History Of William F Segelhorst
Gustave William Segelhorst - 1974
The following is a copy of the handwritten history of William
Segelhorst, recorded by Gustave William Segelhorst, in 1974 when he was 75 years old, as
received through his father William (Conrad’s son) Photocopies of the documents were
sent by Elbert Segelhorst to Linda Bianchi. Linda transcribed them taking care
to preserve the original
“flavor” of the writing.
Reprinted here with permission from the Segelhorst family.
The Grand Prarie Illinois area he mentions is the
current Okawville, Illinois area.
W.F. Segelhorst, Manufacturer of Wagons and Carriages and Dealer
His Early Childhood
My father William, was born on a farm in Grand Prairie Illinois.
Conrad, born at Strohn Hanoverstate Germany was no farmer, but a
woodworker, specializing in Art Glass frames for churches.
Samples of his craft still
remain in some of the old churches like at New Minden and Hoyleton.
At this time Grand Prairie maintained its own Church and School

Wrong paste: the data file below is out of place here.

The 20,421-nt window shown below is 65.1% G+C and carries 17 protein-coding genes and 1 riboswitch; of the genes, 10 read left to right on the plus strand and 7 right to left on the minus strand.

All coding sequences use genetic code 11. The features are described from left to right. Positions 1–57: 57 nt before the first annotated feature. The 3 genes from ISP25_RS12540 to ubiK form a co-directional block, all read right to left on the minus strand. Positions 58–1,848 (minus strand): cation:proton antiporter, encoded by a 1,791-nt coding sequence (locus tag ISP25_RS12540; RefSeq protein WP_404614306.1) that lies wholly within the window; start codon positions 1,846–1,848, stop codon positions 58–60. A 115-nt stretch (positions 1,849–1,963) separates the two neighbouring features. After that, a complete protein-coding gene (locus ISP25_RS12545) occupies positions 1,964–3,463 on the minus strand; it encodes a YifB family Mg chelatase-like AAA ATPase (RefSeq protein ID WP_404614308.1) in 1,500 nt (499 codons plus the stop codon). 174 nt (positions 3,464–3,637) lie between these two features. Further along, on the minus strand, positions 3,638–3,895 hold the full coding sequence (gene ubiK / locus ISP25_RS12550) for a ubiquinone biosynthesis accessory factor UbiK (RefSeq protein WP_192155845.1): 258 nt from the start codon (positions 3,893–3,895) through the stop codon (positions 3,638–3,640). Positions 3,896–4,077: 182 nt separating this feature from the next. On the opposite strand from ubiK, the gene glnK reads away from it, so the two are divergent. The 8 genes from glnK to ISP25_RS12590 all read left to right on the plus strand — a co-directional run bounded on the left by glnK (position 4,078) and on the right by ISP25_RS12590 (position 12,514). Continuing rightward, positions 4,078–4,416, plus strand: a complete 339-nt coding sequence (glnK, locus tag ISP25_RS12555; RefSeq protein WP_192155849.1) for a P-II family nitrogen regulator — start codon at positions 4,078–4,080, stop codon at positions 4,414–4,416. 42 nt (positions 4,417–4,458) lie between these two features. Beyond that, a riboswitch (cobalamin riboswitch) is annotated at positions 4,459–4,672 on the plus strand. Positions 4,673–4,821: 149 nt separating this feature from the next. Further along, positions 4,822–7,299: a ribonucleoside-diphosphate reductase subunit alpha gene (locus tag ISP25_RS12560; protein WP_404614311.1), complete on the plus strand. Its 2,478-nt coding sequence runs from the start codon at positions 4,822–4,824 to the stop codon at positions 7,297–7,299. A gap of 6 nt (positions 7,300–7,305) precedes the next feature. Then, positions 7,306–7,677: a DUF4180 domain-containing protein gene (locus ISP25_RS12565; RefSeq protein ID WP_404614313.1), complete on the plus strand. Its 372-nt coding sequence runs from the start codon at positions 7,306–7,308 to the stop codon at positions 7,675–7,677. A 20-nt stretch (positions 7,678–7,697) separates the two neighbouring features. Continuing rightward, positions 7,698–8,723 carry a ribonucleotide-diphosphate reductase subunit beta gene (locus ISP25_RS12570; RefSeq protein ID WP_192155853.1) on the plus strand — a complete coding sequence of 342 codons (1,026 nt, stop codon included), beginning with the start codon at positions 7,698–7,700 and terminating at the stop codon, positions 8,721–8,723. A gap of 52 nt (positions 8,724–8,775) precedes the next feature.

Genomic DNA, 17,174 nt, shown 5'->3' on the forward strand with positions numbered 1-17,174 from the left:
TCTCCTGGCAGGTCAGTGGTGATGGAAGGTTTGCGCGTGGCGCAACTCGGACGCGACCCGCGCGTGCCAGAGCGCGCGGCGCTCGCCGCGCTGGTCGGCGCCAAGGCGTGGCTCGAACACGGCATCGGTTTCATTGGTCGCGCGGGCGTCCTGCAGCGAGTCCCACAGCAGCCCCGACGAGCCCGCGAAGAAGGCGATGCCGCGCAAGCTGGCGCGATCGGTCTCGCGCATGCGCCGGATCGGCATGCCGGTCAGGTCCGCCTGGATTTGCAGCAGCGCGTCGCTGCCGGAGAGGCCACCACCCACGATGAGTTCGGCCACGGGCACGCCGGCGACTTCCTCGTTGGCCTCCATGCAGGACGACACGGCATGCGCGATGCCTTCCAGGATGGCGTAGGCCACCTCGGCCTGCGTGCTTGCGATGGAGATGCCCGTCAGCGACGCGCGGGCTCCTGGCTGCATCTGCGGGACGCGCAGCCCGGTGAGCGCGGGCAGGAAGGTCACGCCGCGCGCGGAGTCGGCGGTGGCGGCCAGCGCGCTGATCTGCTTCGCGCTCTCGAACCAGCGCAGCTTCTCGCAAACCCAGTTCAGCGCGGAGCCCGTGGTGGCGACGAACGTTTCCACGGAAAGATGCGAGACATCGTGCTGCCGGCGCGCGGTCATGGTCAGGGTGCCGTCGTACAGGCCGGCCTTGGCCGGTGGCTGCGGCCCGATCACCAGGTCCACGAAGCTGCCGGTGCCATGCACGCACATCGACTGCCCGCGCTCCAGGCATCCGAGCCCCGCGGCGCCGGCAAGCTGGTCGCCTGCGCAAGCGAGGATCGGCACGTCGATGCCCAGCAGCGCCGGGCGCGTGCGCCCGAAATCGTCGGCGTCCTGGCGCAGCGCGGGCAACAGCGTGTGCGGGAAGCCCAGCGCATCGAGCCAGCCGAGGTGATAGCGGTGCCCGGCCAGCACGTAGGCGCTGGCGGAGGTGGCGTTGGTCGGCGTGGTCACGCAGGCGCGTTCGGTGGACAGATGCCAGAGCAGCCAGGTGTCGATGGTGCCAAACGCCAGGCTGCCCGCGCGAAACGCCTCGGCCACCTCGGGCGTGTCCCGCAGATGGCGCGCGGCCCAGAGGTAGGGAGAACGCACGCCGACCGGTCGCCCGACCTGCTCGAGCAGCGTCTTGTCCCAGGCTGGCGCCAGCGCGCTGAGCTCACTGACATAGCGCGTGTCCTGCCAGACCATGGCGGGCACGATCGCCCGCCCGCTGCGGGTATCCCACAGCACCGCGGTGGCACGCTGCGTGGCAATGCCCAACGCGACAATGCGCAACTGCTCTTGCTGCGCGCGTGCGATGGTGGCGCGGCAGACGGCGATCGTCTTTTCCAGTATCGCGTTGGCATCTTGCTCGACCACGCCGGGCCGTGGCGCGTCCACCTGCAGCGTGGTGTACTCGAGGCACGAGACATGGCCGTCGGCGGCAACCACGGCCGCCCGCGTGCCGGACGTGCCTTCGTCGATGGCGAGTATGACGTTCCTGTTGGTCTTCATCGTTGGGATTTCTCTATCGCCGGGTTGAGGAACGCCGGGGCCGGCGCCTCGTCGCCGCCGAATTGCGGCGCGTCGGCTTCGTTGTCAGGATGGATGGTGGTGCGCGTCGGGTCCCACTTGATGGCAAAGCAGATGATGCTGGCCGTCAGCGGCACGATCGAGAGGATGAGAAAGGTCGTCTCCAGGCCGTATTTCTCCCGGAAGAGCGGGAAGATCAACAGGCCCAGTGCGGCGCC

with a teacher.
I recall that the Venedy and Okawville Congregations celebrated
the annual Mission
Festival at Grand Prairie up to 1918. Little William attended
school at Grand Prairie
until the age of 13 and he often spoke of his teacher as an efficient,
kind, and loving
Big Changes For Little William
When William was 12, his mother - a Huelskoetter
- died. A year or so later his
father Conrad remarried. But the step-mother was an ill-tempered
woman who had no
use for little William. She would beat him hard often. His
father, Conrad, gave the poor boy no protection. He had a miserable life at home. Matters
got still worse when his
stepmother had a baby. William felt totally rejected.
He became depressed.
When he was 13, he said to his Dad, “Let me go to stay with
my Grandfather in
Venedy.” It was Grandpa Huelskoetter who built the house we
had in Venedy. It had four rooms plus 2 rooms on the second floor. It was well-built
and looked nice. It had
two fireplaces that worked nicely.
Grandpa was a lover of tree and gardens.
The big Pecan north side of the
house was planted by him. He also maintained a good-sized
orchard of over 25 trees
of many varieties of apples, pears, peaches and plums. Most
of these were still in
production when I was a child. He also maintained a huge vineyard
and cultivated red
It is regrettable that our forbearers left
little or no records of any kind, but